In great power politics, morality often gets its hair mussed. Every president needs diplomatic maneuvering room. But the rebuff of the Dalai Lama is part of a pattern. Hillary Clinton has argued that pressing China on human rights "can't interfere with the global economic crisis, the global climate change crisis and the security crisis" -- a statement that left Amnesty International "shocked and extremely disappointed." Support for Iranian democrats has been hesitant. Overtures to repressive governments in Iran, Cuba, North Korea, Venezuela, Syria and Egypt have generally ignored the struggles of dissidents and prisoners in those nations. So far, the Obama era is hardly a high point of human rights solidarity.
Those who donate to Amnesty International and put "Free Tibet" stickers on their Volvos often assume these commitments are served by supporting liberal politicians. But it really depends. On human rights, modern liberalism is a house divided. In a recent, brilliant essay in The New Republic, Richard Just describes the "contradictory impulses of liberal foreign policy: the opposition to imperialism and the devotion to human rights. If liberals view anti-imperialism as their primary philosophical commitment, then they will be reluctant to meddle in the affairs of other countries, even when they are ruled by authoritarian governments ... that abuse their own people. But if liberalism's primary commitment is to human rights, then liberals will be willing to judge, to oppose, and even to undermine such governments."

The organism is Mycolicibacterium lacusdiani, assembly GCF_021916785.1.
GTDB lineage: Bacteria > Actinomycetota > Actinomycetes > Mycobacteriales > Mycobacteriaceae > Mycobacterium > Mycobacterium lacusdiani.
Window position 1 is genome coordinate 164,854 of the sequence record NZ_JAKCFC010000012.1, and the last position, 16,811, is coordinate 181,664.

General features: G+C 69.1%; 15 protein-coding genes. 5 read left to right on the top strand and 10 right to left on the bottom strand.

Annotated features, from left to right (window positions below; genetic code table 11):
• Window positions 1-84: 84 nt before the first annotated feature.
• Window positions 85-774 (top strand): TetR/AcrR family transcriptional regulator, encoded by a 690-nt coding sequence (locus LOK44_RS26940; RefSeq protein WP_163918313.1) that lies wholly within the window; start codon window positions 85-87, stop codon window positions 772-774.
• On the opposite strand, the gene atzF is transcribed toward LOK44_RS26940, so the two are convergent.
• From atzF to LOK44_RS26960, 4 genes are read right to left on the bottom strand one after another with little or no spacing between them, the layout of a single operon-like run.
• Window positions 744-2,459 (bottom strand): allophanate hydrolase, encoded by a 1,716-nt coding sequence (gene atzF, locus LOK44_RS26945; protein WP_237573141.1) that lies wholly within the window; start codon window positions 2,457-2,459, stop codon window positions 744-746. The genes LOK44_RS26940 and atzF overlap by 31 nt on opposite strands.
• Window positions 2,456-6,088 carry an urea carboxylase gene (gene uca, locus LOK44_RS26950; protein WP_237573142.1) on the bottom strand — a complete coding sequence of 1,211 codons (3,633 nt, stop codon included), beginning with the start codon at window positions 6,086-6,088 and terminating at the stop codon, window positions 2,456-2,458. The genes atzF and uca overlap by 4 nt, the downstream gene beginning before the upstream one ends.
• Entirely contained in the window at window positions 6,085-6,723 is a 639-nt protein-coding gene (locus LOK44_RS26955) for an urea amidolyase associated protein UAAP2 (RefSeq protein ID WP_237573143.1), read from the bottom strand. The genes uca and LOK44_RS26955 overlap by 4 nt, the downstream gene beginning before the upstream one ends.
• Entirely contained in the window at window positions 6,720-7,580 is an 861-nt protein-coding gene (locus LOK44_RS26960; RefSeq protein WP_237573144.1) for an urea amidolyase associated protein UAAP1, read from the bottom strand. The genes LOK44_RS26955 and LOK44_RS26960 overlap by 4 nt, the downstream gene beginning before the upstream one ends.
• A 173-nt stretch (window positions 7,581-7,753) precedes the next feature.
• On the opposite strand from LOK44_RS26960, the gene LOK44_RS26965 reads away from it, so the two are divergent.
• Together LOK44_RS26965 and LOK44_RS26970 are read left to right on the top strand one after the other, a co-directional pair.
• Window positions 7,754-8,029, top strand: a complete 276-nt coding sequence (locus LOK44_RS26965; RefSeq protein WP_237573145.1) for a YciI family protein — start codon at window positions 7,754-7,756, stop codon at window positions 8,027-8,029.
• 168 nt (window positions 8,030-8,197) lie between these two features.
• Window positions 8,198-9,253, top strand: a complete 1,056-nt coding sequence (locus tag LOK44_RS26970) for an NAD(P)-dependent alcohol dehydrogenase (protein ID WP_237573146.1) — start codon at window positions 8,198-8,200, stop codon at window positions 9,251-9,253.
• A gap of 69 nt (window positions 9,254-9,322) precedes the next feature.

During the Cold War, Just argues, these impulses were united in opposition to pro-American despots such as Chile's Augusto Pinochet. "But history does not always present such convenient circumstances; and since the end of the Cold War, every time the United States has undertaken a humanitarian intervention -- or, as in Afghanistan and Iraq, interventions with humanitarian implications -- this fundamental split has, in one form or another, returned to the center of the liberal debate."
This split is now evident within the Obama administration. It includes some very principled, liberal defenders of human rights such as U.N. Ambassador Susan Rice and National Security Council staffer Samantha Power. But it seems dominated, for the moment, by those who consider the human rights enterprise as morally arrogant and an obstacle to mature diplomacy.
Which raises the question: What is left of foreign policy liberalism when a belief in liberty is removed?
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